This morning Jupiter, Saturn, and Mars – the Bright Outer Planets – stretch across the southeastern sky. The gap between Saturn and Mars is 17.9°. Mars is 9.4° to the upper right of Jupiter. Jupiter is 8.5° to the upper right of Saturn
In the starfield Jupiter and Mars are in front of the stars of Sagittarius. Jupiter is 3.7° to the lower left of Phi Sagittarii. Mars is 3.8° to the upper right of Nunki and 4.1° to the left of Kaus Borealis.
Mars marches eastward compared to the starry background. It catches and passes Jupiter on March 20 and Saturn, March 31.
In two mornings, March 4, Jupiter is nearly midway between Mars and Saturn as Mars closes the gaps on the planetary pair.
The morning planet parade is taking shape as Saturn becomes visible in the southeast after its solar conjunction. Three bright morning planets are visible in the southeast before sunrise. During the next month, watch Mars approach and pass both planets. Each morning Mars is noticeably closer to Jupiter. Mars passes Jupiter on March 20 and Saturn, March 31. The three planets have not appeared this close in the sky for about 20 years.
On the next clear morning, look to the southeast, bright Jupiter is low in the sky. It is the brightest “star” in that part of the sky – only the sun, moon, and Venus are brighter. Dimmer Mars is to Jupiter’s upper right. As with our photograph, Saturn may be hiding near a neighbor’s house or tree, to the lower left of Jupiter.
In the sky, without a telescope, these worlds appear as bright stars. As they move through their orbits, they seem to move relative to the constellations. Historically, they were called the “wandering stars” — the “planets.” To our ancestors there were seven known wanderers — sun, moon, Mercury, Venus, Mars, Jupiter, and Saturn. They were so important that the days of the week were named for them.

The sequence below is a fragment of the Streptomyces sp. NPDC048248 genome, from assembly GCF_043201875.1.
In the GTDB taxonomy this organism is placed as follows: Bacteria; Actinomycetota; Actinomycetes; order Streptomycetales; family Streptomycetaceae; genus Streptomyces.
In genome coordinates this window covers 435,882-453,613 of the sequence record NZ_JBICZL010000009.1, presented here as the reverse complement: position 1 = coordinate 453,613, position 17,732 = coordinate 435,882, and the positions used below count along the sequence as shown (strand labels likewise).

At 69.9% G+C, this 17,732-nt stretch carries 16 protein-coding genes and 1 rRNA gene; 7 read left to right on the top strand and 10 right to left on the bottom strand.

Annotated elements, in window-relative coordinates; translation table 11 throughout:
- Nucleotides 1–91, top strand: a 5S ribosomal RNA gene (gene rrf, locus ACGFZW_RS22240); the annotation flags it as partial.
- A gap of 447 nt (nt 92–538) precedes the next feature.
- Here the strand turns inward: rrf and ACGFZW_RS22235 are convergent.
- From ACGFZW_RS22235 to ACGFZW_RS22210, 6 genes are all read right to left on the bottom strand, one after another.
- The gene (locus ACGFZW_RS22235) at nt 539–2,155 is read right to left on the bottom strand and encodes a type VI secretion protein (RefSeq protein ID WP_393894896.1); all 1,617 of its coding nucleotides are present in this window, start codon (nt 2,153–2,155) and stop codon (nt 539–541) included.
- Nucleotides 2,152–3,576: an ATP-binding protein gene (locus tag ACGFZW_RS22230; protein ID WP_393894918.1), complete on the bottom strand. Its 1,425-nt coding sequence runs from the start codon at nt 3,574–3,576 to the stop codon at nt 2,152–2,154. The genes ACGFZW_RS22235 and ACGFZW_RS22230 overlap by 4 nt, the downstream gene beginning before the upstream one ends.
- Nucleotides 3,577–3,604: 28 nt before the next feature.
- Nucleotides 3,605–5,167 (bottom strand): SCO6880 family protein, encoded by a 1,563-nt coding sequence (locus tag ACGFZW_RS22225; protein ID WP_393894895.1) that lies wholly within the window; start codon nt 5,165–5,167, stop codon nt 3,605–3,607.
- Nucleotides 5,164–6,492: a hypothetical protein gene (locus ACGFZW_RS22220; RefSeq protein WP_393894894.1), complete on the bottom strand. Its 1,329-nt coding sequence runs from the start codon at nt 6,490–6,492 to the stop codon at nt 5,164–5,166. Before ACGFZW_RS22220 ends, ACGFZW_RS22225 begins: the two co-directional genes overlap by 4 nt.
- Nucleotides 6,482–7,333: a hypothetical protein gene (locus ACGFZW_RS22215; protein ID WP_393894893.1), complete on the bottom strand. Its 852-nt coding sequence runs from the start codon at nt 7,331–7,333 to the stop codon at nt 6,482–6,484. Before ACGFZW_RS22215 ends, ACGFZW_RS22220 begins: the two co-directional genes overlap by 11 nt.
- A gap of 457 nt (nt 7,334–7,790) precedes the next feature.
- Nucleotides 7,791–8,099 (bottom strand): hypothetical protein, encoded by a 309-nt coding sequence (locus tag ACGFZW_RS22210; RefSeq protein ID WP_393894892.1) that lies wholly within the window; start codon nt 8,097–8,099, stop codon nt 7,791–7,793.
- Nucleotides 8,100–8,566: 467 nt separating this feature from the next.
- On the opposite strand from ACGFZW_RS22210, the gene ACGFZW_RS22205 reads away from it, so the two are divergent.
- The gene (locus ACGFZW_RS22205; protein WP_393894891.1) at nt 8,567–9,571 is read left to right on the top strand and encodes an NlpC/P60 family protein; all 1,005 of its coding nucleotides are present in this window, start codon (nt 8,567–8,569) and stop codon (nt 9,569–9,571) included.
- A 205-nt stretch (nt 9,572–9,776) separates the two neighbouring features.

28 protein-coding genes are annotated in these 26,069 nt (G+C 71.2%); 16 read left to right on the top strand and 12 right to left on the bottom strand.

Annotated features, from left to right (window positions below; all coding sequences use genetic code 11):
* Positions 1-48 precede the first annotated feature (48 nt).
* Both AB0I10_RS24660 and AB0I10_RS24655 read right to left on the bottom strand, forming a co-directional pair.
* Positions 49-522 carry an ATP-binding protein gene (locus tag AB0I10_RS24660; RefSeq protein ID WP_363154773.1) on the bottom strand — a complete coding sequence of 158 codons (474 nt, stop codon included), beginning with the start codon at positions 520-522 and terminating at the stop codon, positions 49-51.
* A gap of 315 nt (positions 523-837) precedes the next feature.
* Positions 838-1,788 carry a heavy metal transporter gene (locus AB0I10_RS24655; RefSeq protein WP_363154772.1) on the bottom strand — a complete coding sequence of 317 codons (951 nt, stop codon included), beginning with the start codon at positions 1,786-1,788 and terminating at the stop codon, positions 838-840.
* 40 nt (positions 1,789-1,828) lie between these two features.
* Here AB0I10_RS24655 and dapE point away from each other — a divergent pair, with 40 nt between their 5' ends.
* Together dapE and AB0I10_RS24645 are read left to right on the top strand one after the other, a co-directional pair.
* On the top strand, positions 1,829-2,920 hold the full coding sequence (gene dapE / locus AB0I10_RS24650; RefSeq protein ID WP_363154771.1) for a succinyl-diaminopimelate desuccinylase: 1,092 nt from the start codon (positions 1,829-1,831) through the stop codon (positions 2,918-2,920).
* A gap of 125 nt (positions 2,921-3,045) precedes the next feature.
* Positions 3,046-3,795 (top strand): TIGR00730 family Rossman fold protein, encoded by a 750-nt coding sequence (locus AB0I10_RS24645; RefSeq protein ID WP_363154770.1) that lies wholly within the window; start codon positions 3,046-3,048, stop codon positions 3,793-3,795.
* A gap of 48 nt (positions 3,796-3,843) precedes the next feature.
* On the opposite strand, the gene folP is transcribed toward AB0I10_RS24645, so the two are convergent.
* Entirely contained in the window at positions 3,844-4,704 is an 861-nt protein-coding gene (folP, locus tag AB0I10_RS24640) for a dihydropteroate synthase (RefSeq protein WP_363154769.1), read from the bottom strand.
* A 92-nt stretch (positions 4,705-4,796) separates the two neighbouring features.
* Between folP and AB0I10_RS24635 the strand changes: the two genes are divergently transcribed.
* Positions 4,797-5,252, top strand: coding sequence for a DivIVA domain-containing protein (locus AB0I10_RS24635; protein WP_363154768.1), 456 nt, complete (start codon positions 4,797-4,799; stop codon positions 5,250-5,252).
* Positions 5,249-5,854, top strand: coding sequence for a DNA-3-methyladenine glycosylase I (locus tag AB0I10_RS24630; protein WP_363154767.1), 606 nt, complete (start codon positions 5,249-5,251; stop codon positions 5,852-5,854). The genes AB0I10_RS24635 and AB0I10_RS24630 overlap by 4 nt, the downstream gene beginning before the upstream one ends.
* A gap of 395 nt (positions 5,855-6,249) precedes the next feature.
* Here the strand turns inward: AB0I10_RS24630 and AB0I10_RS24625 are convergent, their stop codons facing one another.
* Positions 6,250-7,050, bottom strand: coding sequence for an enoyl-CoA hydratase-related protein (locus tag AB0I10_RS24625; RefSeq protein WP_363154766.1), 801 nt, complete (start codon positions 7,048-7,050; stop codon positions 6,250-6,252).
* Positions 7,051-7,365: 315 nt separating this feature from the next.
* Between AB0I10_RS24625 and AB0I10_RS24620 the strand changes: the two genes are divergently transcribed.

After the invention of the telescope, these “stars” were first seen as separate worlds.
The 2020 Great Conjunction of Jupiter and Saturn is the closest conjunction of these giant planets since the conjunction of them in 1623.
Was this conjunction observed?
The Jupiter – Saturn conjunction of 1623 occurred in the wake of the invention of the telescope, so observing was in its infancy; yet, the sky was full of planetary activity. A partial lunar eclipse (April 15, 1623) was visible throughout the Americas and in Central Europe, where the moon was setting as the eclipse reached its 90% magnitude. Venus passed Jupiter and Saturn in late June and Mercury passed the planetary pair less than two weeks later, when the planets were about 22° east of the sun. With the inner planets in the vicinity of the impending Great Conjunction and Mars reaching opposition (July 4, 1623), surely sky watchers were observing the planets’ locations to test and revise their planetary motion equations.
By the time of the Great Conjunction on July 16, 1623, the planetary pair was less than 13° east of the sun. By Civil Twilight, the pair was near the horizon at mid-latitudes. Without optical help, the conjunction likely went unobserved, even for those with recently minted telescopes. Even then, the observer needed some luck to find the conjunction.
In later years, two British publications stated that the 1623 conjunction was not observed. In 1886, the Monthly Notices of the Royal Astronomical Society state that the February 8, 1683, Jupiter – Saturn conjunction was the first observed “since the invention of the telescope” and that the 1623 passing went unobserved. The same statement was written in the Journal of the British Astronomical Association in 1897. Perhaps the conjunction was observed without optical aid and recorded from more southerly latitudes, when the planets were higher in the sky.